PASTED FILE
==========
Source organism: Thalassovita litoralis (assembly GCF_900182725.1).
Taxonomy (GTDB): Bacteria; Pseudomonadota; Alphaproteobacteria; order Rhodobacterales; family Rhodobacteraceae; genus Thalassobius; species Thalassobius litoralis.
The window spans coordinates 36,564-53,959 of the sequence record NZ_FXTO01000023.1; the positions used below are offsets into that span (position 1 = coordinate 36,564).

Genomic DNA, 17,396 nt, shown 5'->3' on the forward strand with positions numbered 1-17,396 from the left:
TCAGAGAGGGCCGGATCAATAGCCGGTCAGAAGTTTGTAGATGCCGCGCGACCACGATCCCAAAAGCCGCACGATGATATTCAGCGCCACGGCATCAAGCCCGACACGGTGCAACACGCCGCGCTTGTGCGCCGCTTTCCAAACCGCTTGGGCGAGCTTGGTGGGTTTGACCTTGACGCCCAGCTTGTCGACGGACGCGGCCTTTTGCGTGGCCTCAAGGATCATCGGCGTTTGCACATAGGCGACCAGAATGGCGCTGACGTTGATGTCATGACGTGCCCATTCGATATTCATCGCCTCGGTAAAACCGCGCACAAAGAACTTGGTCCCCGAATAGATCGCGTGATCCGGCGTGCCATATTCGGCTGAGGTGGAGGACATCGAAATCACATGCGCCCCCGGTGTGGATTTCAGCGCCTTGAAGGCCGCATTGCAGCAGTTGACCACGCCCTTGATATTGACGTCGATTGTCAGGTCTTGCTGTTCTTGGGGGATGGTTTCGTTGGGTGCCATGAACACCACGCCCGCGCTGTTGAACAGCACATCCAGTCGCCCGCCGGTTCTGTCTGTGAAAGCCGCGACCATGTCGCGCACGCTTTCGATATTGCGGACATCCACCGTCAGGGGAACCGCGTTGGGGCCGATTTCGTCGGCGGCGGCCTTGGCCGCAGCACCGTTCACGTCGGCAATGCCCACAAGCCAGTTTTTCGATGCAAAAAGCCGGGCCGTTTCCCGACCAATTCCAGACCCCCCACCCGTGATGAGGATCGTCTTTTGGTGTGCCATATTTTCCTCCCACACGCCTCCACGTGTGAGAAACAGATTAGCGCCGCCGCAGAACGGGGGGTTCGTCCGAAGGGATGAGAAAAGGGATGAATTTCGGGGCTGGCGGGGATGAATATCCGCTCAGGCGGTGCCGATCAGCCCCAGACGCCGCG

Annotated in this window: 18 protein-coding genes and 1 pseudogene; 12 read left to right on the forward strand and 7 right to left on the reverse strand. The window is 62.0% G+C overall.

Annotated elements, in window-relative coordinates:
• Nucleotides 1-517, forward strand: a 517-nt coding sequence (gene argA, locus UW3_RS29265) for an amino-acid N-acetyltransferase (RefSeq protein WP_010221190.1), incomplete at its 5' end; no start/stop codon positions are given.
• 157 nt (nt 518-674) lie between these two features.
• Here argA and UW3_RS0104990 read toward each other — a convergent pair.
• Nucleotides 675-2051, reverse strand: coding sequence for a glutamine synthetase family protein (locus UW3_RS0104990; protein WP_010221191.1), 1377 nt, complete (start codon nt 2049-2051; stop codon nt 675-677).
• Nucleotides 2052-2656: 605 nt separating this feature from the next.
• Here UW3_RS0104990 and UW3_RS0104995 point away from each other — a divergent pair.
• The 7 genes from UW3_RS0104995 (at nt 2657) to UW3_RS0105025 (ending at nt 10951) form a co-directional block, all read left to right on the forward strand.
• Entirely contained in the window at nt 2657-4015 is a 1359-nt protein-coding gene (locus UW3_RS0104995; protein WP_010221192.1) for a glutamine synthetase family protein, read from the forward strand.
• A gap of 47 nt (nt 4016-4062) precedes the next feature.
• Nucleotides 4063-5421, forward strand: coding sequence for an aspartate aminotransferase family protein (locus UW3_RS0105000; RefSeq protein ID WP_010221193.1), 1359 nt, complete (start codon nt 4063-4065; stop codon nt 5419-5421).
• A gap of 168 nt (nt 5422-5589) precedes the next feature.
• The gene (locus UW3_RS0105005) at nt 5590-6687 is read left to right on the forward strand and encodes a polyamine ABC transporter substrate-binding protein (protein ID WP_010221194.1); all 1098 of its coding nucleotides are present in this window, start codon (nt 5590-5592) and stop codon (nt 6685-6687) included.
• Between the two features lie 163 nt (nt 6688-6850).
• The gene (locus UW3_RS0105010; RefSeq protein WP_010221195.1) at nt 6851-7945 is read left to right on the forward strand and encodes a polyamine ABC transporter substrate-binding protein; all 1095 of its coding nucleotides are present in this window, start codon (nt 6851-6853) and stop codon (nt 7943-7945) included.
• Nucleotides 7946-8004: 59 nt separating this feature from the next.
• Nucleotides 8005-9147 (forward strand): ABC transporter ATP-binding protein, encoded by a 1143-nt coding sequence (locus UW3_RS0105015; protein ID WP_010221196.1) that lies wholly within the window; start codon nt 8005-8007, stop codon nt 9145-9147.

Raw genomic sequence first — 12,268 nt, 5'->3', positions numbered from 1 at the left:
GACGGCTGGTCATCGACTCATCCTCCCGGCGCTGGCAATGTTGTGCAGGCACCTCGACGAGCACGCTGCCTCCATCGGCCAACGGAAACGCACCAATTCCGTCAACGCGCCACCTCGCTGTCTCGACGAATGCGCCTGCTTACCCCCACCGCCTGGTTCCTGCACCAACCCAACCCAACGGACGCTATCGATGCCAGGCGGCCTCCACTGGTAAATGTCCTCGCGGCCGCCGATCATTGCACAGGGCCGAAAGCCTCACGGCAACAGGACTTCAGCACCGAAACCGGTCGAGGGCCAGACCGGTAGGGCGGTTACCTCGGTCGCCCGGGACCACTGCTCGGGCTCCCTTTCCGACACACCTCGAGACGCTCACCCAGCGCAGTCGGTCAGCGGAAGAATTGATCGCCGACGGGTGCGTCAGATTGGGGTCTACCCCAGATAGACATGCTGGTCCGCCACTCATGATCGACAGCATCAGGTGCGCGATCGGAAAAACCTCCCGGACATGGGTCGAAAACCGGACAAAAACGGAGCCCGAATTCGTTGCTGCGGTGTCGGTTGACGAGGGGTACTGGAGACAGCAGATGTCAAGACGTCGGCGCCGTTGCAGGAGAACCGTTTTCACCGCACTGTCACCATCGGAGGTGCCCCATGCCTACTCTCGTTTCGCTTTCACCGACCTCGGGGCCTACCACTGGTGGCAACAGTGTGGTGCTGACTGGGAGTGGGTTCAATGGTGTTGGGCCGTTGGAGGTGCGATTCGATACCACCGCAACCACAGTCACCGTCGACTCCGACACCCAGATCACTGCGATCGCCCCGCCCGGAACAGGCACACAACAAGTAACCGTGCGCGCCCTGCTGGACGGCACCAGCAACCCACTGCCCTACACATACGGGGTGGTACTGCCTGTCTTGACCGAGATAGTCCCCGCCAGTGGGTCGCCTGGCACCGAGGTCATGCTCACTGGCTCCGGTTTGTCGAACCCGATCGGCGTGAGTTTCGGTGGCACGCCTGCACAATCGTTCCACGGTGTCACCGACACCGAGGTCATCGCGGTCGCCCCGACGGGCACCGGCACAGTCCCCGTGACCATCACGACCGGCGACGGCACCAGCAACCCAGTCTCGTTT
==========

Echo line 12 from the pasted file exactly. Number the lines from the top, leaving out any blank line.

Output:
• Nucleotides 2052-2656: 605 nt separating this feature from the next.